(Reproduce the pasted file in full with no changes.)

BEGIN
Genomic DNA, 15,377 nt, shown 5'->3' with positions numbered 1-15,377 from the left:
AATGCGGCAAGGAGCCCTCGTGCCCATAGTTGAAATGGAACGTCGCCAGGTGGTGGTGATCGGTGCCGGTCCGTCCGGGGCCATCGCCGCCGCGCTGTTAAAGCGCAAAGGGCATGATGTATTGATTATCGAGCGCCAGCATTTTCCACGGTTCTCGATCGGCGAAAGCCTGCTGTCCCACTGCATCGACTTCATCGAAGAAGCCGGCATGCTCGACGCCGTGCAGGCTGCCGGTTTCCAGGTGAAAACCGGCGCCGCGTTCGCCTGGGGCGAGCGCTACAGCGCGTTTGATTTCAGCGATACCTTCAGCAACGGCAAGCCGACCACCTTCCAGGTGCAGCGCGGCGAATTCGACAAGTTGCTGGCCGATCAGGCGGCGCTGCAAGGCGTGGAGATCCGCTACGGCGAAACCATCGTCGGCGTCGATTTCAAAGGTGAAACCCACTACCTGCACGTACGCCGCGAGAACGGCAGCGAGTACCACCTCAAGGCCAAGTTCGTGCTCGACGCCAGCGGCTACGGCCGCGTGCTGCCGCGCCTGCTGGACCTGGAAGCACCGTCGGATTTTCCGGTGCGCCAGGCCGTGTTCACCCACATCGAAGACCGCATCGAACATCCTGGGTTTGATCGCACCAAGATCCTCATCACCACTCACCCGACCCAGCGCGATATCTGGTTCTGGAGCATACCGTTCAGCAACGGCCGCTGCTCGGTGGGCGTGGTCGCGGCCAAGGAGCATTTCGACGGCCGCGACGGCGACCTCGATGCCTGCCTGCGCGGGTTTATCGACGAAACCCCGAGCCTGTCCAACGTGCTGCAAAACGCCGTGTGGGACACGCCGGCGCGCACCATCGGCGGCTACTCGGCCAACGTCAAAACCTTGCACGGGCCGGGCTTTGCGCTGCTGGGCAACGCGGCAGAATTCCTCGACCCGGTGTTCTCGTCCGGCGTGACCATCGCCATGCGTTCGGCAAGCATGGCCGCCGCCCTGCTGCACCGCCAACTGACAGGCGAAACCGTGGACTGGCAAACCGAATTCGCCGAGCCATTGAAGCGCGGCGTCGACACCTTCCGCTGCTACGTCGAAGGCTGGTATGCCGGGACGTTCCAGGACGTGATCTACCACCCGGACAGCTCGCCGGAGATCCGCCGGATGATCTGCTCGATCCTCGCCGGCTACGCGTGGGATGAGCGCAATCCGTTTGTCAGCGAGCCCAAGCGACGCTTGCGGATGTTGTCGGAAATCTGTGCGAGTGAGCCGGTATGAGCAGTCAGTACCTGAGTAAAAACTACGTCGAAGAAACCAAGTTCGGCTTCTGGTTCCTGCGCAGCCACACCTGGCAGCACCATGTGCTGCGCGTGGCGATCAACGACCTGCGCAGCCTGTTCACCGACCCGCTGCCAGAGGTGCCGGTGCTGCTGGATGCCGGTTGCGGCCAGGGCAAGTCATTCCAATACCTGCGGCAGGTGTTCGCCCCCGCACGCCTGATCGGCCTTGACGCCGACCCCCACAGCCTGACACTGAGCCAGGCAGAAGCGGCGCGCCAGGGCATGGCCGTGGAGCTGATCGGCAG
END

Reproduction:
Genomic DNA, 15,377 nt, shown 5'->3' with positions numbered 1-15,377 from the left:
AATGCGGCAAGGAGCCCTCGTGCCCATAGTTGAAATGGAACGTCGCCAGGTGGTGGTGATCGGTGCCGGTCCGTCCGGGGCCATCGCCGCCGCGCTGTTAAAGCGCAAAGGGCATGATGTATTGATTATCGAGCGCCAGCATTTTCCACGGTTCTCGATCGGCGAAAGCCTGCTGTCCCACTGCATCGACTTCATCGAAGAAGCCGGCATGCTCGACGCCGTGCAGGCTGCCGGTTTCCAGGTGAAAACCGGCGCCGCGTTCGCCTGGGGCGAGCGCTACAGCGCGTTTGATTTCAGCGATACCTTCAGCAACGGCAAGCCGACCACCTTCCAGGTGCAGCGCGGCGAATTCGACAAGTTGCTGGCCGATCAGGCGGCGCTGCAAGGCGTGGAGATCCGCTACGGCGAAACCATCGTCGGCGTCGATTTCAAAGGTGAAACCCACTACCTGCACGTACGCCGCGAGAACGGCAGCGAGTACCACCTCAAGGCCAAGTTCGTGCTCGACGCCAGCGGCTACGGCCGCGTGCTGCCGCGCCTGCTGGACCTGGAAGCACCGTCGGATTTTCCGGTGCGCCAGGCCGTGTTCACCCACATCGAAGACCGCATCGAACATCCTGGGTTTGATCGCACCAAGATCCTCATCACCACTCACCCGACCCAGCGCGATATCTGGTTCTGGAGCATACCGTTCAGCAACGGCCGCTGCTCGGTGGGCGTGGTCGCGGCCAAGGAGCATTTCGACGGCCGCGACGGCGACCTCGATGCCTGCCTGCGCGGGTTTATCGACGAAACCCCGAGCCTGTCCAACGTGCTGCAAAACGCCGTGTGGGACACGCCGGCGCGCACCATCGGCGGCTACTCGGCCAACGTCAAAACCTTGCACGGGCCGGGCTTTGCGCTGCTGGGCAACGCGGCAGAATTCCTCGACCCGGTGTTCTCGTCCGGCGTGACCATCGCCATGCGTTCGGCAAGCATGGCCGCCGCCCTGCTGCACCGCCAACTGACAGGCGAAACCGTGGACTGGCAAACCGAATTCGCCGAGCCATTGAAGCGCGGCGTCGACACCTTCCGCTGCTACGTCGAAGGCTGGTATGCCGGGACGTTCCAGGACGTGATCTACCACCCGGACAGCTCGCCGGAGATCCGCCGGATGATCTGCTCGATCCTCGCCGGCTACGCGTGGGATGAGCGCAATCCGTTTGTCAGCGAGCCCAAGCGACGCTTGCGGATGTTGTCGGAAATCTGTGCGAGTGAGCCGGTATGAGCAGTCAGTACCTGAGTAAAAACTACGTCGAAGAAACCAAGTTCGGCTTCTGGTTCCTGCGCAGCCACACCTGGCAGCACCATGTGCTGCGCGTGGCGATCAACGACCTGCGCAGCCTGTTCACCGACCCGCTGCCAGAGGTGCCGGTGCTGCTGGATGCCGGTTGCGGCCAGGGCAAGTCATTCCAATACCTGCGGCAGGTGTTCGCCCCCGCACGCCTGATCGGCCTTGACGCCGACCCCCACAGCCTGACACTGAGCCAGGCAGAAGCGGCGCGCCAGGGCATGGCCGTGGAGCTGATCGGCAG